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SD Memory Cards at a Crossroad

 John Geldman
  20th-Nov-2014
Description: New NAND technology: Restating the obvious at Flash Memory Summit: Cutting edge NAND technology is complicated and varies significantly by NAND vendor, Without SDA specification evolution, SD cards might run out of NAND sources. Support for new native erase block sizes and multiples of native erase blocks (for parallel operations) was essential for video capture performance: New native erase block sizes are evolving with NAND technology, However, infinite Card option complexity was at odds with Host simplicity, But we all negotiated and compromised...End-users should never need to know how the sausage was made, other than that SDA engineers found a path for going forward. How can it be less expensive and faster? Optimal performance is when all the card’s resources go saving into the data stream with zero write-amplification (one data, one write, one time); Creation of a minimized set of building block sizes and a new set of rules for using these sizes helps this work: Hosts restricted enough choices to enable design qualification, Card makers approved enough choices for future NAND evolution. The draft allocation sizes run from 1 MB to 512 MB, and such large building blocks now can be used to efficiently hold multiple recordings. How can it be less expensive and faster? Simplicity! SDA specifications ‘evolved’ – the rules for different capacities (e.g., SDXC) – the rules for different interface speeds (e.g., SD UHS II) – the rules for different speed classes (e.g., C10, U1), But this left hosts and cards with a collection of rules to implement for each capacity/interface/speed class combination. The new design acts identically across capacities and interface types for easier adoption.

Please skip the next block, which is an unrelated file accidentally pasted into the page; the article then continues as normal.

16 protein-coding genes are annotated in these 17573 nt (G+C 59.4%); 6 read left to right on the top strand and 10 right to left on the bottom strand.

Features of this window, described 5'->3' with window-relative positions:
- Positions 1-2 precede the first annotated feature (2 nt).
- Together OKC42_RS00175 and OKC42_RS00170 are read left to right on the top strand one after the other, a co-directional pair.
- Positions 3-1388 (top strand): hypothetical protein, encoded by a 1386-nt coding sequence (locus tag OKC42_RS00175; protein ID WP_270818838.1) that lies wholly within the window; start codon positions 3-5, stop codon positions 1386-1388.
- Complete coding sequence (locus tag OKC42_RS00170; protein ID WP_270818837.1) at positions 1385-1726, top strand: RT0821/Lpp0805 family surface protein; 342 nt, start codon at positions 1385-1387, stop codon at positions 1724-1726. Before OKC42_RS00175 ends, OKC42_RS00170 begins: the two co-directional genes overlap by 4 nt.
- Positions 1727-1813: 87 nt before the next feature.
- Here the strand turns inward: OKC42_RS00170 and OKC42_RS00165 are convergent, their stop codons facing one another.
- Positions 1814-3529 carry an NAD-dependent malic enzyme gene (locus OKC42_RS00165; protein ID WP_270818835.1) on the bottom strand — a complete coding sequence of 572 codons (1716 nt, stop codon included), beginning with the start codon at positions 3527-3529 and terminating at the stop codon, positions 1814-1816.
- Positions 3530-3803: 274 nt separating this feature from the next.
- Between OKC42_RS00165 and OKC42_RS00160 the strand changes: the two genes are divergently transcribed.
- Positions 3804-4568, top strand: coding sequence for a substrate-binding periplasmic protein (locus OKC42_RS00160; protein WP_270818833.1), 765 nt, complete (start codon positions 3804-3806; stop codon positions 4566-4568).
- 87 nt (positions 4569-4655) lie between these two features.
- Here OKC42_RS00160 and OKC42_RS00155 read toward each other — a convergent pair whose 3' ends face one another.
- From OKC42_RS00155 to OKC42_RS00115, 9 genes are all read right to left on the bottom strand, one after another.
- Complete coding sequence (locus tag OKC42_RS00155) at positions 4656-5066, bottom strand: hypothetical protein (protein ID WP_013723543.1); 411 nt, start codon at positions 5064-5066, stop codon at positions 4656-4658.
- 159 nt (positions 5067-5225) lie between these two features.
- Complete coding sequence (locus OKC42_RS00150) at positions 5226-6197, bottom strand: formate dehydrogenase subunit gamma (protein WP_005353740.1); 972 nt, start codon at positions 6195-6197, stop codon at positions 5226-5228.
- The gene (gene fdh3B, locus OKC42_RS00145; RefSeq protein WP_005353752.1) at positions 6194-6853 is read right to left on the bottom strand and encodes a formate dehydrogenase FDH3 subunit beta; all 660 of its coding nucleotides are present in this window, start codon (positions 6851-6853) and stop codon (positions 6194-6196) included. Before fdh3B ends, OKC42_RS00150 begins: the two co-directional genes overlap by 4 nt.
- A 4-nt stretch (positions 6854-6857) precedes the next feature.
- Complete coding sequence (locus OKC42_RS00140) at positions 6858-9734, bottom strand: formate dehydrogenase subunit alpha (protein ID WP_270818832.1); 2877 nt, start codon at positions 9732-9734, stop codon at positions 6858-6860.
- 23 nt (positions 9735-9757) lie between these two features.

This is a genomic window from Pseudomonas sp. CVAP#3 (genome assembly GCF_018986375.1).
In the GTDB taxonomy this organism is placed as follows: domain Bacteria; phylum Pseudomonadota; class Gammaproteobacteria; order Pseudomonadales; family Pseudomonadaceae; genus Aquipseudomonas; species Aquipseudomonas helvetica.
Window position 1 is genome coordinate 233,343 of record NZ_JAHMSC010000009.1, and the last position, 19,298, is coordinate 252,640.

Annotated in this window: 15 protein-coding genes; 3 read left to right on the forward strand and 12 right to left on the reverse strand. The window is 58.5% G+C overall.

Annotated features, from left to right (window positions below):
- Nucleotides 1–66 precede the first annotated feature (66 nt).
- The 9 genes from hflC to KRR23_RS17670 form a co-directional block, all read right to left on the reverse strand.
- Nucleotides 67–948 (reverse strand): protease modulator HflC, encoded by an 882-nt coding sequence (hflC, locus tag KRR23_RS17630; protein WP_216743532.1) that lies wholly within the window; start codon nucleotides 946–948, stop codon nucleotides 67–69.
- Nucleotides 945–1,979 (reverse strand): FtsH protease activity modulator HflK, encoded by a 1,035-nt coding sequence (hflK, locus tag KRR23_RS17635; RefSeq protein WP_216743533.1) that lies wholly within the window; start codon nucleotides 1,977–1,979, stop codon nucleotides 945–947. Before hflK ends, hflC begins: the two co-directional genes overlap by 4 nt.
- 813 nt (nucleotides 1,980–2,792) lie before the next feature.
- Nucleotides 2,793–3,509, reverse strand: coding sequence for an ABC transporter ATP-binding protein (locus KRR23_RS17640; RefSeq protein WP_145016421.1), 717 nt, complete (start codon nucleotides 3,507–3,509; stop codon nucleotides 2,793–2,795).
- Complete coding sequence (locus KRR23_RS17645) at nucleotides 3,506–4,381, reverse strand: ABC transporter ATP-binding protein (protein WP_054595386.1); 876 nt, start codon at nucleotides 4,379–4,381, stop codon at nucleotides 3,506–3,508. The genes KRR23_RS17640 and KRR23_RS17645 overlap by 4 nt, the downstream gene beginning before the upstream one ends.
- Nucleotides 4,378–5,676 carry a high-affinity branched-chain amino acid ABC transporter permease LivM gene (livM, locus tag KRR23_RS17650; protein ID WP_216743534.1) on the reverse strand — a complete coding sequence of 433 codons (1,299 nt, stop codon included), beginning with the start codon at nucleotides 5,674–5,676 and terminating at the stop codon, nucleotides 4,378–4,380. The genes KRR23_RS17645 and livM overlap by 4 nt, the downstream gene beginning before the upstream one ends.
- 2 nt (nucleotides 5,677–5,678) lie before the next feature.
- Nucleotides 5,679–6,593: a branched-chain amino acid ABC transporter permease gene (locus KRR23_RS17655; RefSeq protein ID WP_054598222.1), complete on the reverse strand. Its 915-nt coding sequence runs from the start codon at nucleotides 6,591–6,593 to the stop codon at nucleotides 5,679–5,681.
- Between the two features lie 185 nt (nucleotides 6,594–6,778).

Views: 5824
Domain: Electronics
Category: Photo
Contributing Organization: Flash Memory Summit
 ‐ More of their Presentations
Contents:
Caution
This presentation shares unreleased capabilities of an
uncompleted SDA specification.
While the described features have reached consensus,
the specification has not been completed or ratified.
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Flash Memory Summit 2014
Santa Clara, CA

1

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